By Eric from BigBlueInteractive.com
Approach to the Game: The Giants suffered their third most significant injury this week (after Domenik Hixon and Chad Jones), and perhaps their most worrisome. While Aaron Ross is not lost for the season, the plantar fascia tear is a very painful, nagging injury that will likely limit him all season. The third corner is as important as a starter. And if Corey Webster or Terrell Thomas get hurt, even for a game or two, the Giants cornerback situation just got a lot more scary.
Eric the Nervous Nelly Warning Alert: One also wonders if the Giants are going to get off to a slow start in 2010. The starting offensive line is far from settled and the anticipated starters have rarely practiced and not played together all preseason. That’s going to hurt early-season cohesion. Eli Manning also missed a week of valuable practice time with his young receivers. Defensively, remember it took a couple of games for the Giant defenders to become accustomed to Steve Spagnuolo’s schemes in 2007 as the Giants gave up 80 points in the first two games of the season that year. And the secondary is a bit unsettled too with Kenny Phillips still rounding into form and the injury issue to Ross.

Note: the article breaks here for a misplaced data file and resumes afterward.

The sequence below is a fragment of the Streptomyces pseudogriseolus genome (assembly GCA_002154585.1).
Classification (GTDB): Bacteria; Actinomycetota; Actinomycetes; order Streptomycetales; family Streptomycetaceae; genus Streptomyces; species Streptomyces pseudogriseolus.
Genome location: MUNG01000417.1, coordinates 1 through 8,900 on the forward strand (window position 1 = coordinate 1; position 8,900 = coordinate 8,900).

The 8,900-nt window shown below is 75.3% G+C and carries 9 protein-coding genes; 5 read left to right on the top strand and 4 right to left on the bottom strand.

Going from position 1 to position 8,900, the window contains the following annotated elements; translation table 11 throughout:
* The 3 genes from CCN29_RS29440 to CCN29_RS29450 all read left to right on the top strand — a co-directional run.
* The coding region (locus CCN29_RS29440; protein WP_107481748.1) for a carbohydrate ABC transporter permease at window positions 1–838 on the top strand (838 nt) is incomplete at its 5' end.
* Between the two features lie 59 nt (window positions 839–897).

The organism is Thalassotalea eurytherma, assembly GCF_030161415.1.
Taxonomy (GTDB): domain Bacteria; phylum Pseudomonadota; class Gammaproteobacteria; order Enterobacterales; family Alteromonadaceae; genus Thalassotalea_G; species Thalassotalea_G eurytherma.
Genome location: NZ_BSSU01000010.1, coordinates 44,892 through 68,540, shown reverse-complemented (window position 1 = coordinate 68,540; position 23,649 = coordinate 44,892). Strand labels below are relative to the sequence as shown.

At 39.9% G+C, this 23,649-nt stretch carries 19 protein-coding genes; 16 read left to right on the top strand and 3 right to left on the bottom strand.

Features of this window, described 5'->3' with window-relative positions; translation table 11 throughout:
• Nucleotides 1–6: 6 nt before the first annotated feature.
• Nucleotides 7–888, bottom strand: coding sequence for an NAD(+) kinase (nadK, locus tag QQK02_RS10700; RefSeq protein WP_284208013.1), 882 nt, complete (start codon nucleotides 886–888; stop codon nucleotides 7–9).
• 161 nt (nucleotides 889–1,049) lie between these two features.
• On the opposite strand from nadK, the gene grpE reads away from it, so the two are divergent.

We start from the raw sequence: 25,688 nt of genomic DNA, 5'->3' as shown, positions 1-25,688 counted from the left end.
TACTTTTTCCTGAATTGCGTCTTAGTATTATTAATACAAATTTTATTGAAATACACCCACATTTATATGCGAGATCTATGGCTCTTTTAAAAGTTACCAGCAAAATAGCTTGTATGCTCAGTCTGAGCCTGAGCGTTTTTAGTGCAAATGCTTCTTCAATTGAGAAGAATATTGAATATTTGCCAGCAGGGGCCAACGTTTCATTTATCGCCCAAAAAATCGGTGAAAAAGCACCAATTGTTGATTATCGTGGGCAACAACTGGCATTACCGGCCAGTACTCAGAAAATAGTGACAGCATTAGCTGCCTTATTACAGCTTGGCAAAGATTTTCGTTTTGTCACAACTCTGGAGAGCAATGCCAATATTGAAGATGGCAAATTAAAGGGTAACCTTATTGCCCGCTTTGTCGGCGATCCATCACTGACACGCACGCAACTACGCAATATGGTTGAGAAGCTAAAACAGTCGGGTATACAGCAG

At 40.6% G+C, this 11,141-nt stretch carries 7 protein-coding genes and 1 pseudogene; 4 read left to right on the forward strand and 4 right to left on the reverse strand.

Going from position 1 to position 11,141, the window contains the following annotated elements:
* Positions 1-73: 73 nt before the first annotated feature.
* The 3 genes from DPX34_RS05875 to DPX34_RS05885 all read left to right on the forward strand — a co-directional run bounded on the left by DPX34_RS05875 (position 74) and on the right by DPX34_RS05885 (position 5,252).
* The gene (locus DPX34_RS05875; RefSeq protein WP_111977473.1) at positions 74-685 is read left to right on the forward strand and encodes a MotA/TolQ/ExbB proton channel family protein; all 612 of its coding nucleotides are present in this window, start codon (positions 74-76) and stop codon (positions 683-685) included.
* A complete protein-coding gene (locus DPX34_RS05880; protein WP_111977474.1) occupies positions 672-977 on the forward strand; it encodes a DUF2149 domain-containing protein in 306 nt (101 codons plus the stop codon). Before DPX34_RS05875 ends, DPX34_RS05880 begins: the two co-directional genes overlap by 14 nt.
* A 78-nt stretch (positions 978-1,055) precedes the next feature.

So enter the Ravens. The third preseason game is the primary dress-rehearsal for all teams in the NFL. The starters usually play about three quarters of football. If there is game-planning in the preseason, this is the one you usually see it in.
The Ravens are the third tough, physical team the Giants will see in a row – both on offense and defense. Don’t expect it to be pretty.
Giants on Offense: Entering training camp, I was completely worry-free about the offensive line. That has changed with Shaun O’Hara’s chronic ankle injury, Chris Snee’s mysterious knee ailment, and Rich Seubert’s broken hand. Throw in the fact that David Diehl has virtually gotten zero reps at left tackle, the position he is likely to start the season at, and that shows you why I’m worried. The line is starting to appear brittle.